One of the best things about kids, is their lack of filters. They had genuine questions not just about my athletics, but how I saw the world without sight. They asked if I had pets or what my favorite foods were. It was the little things that taught us about each other and allowed our relationships to grow that year.
Oh, and the letters! Mrs. Regruth and her class had all written letters to me and had them transcribed into braille. It was absolutely amazing to feel their words and curiosity for myself.
They were very smart kids. Prior to us really getting to know each other, Mrs. Regruth asked the kids what they thought blind people were like. Questions like: How do blind people live their lives? How do they get around? What do you think about blind people? What is your perception of people who are blind?
Many of their responses were very much from the view of someone losing their sight. “Blind people probably feel alone. They probably live in darkness. They’re probably scared.”
Now in their letters and during my visit, I marveled at how drastically their responses had changed:
Damen: “When I think of a blind person now, I think of Lex-how he set his goals and he is trying to reach them.”
Brandon: “I don’t feel that scared if I went blind, because, like Lex said, ‘Blindness just might be another way to see.'”
Daetona: “I have learned a good lesson about don’t judge people by how they look or why they look like it.”
Breanna: “…and you don’t worry about what something really looks like-you judge by heart…”
Isaac: “Blind people can do whatever they choose to do.”
Katya: “I don’t think you can be blind. You see right through a person- who they are.”
Aiden: “NEVER judge a book by its cover. I HATE when people are labeled, so I think blind people are the same of me or anyone else. Having Lex made me change my mind about people.”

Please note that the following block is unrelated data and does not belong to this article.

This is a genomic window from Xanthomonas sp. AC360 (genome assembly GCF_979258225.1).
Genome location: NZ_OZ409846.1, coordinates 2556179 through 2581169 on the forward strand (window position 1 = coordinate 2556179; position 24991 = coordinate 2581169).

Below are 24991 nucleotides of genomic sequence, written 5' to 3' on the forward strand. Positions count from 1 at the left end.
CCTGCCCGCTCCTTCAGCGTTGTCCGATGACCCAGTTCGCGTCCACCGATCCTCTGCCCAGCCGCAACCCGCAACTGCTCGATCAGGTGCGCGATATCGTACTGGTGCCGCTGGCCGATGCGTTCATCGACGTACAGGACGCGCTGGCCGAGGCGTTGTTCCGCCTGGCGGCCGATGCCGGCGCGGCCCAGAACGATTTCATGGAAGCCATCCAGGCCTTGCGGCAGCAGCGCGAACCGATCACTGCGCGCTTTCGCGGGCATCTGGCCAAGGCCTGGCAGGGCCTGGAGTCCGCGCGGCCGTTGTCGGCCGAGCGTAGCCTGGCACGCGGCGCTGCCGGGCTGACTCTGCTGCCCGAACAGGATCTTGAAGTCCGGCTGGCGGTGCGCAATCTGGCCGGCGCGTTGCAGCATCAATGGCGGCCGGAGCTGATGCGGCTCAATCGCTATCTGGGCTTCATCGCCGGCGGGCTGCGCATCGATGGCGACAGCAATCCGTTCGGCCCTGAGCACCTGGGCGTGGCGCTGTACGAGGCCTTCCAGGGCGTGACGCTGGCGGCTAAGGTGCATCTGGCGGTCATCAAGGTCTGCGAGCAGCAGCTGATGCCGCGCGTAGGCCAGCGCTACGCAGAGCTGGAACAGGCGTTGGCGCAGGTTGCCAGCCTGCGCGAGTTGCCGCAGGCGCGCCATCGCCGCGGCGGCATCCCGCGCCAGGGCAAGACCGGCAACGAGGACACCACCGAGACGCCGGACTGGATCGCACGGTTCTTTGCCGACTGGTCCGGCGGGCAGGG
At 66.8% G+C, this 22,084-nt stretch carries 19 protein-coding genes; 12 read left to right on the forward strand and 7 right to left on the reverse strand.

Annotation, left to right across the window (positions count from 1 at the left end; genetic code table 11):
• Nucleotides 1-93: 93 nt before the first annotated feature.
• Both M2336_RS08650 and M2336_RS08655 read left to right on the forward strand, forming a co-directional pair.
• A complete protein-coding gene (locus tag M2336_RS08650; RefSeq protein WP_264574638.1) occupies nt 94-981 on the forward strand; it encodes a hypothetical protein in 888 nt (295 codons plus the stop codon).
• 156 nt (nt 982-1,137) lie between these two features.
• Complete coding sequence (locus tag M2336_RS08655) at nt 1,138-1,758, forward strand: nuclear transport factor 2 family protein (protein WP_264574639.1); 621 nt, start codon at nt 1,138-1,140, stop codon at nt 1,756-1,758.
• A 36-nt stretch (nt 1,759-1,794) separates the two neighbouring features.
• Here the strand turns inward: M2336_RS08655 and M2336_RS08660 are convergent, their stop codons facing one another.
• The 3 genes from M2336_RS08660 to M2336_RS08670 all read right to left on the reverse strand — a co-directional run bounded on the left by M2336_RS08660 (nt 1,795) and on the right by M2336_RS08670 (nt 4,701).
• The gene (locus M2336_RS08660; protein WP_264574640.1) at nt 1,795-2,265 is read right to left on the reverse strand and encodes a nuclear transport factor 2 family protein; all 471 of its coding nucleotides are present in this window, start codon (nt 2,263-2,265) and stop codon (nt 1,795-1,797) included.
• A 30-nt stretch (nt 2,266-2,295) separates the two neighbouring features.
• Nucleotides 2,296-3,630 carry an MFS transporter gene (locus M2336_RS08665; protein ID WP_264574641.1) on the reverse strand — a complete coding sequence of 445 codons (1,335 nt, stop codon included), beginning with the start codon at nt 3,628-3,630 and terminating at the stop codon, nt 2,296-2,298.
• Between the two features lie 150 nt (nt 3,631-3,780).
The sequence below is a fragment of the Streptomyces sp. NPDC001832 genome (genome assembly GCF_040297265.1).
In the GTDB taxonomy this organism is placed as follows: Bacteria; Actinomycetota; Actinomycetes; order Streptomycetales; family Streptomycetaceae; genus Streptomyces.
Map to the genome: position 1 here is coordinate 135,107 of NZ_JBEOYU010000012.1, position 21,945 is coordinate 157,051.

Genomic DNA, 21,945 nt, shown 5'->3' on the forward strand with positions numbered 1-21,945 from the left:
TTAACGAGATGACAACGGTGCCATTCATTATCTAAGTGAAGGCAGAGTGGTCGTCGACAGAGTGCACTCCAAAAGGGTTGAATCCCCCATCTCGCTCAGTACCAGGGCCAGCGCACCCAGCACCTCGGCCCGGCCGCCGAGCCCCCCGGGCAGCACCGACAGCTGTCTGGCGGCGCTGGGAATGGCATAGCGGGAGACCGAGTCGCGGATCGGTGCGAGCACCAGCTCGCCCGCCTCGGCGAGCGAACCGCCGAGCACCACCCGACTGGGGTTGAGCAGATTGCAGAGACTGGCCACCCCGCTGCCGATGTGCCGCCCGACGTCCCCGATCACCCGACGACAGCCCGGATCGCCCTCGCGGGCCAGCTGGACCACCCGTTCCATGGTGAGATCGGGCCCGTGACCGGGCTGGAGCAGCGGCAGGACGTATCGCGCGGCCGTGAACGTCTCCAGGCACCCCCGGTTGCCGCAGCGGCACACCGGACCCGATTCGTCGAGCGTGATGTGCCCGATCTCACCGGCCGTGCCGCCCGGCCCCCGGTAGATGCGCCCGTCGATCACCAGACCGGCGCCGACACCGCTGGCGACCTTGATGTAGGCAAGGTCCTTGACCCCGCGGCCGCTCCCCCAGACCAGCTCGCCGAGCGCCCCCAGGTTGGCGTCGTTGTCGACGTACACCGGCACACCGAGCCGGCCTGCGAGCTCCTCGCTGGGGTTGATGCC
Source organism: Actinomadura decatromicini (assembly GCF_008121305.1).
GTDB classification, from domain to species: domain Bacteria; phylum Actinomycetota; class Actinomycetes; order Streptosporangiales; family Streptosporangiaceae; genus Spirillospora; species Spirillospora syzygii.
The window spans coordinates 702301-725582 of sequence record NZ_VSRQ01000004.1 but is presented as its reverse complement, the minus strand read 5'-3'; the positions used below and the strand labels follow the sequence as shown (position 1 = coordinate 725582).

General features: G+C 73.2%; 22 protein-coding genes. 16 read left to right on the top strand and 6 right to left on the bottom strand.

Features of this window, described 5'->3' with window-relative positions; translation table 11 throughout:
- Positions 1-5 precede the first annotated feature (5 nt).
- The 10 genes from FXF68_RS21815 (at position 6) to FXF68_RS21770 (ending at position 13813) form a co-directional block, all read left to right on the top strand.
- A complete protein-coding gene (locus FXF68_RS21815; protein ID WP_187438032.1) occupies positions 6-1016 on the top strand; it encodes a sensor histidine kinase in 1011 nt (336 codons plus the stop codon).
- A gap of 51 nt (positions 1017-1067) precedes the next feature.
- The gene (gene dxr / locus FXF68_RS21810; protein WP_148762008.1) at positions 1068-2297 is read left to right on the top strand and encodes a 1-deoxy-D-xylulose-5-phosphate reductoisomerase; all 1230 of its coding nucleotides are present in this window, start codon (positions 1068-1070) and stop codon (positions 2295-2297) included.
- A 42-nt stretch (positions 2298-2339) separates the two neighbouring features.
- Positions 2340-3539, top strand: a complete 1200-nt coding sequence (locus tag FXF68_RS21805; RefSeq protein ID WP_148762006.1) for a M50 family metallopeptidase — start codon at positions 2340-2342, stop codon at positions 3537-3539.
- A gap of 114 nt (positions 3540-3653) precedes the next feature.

Elanis: “There is nothing different about blind people except they can’t see-they can do everything we can do.”
Rylin: “I think even though Lex is blind, he can actually see with his mind.”
Savannah: “Now I’m not so sorry anymore. I can’t believe what I can learn from blind people.”
Brooke: “I learned when you are blind, you can still get around, you just have different tools!”
I still remember very clearly that Faithe had written something that, for her age, was very masterful. She said, “At the end of the day, if you can see from your heart and feel from your heart, you can do anything! Why? Well, the heart is the most powerful thing because without a heart, how can you love, and love is the biggest thing in the world.”
I think that, as individuals and as people, we’ve totally strayed away from that concept of seeing with our hearts. With a world that can have so much hatred, so much wrongdoing, and so much craziness, I think love often escapes us. Thank you, Faithe.
The day I spent in Seymour, Indiana with Mrs. Regruth’s class, was a day of no limitations, no boundaries. Nobody said, “You look like this, or you look like that.” There was no discrimination. There was none of that.
We were just all human beings having a good time, enjoying each other, understanding each other, and learning from each other. It was a culmination of open discussions about the skills needed to live our best lives. It was a celebration of what can happen when you genuinely want to learn about somebody, when you genuinely want to help someone. It was the realization that we’re all here viewing the world with our different perspectives, and when we put them all together, we’re all able to see more.
That’s what those kids did for me in my first year with Classroom Champions. They showed me something that I couldn’t see myself. They probably didn’t even realize how much they taught me. They cemented in me a value I carry on in all my speeches, my interviews, and my relationships…
Together, we can teach people to see.
Lex Gillette is a professional keynote speaker, 4x Paralympic Medalist, and 3x Long Jump World Champion who is currently training to win gold at the 2020 Tokyo Paralympic Games. He has been wowing audiences of all sizes with his athletic gift since 2004, and he has been inspiring audiences on the corporate stage since 2013. His ultimate goal is to teach others to look past their current reality and challenge them to see further than they ever thought possible.
Photo credits: Classroom photo by Lex Gillette; Lex B&W photo by Alex Ingram – ArtIsBeing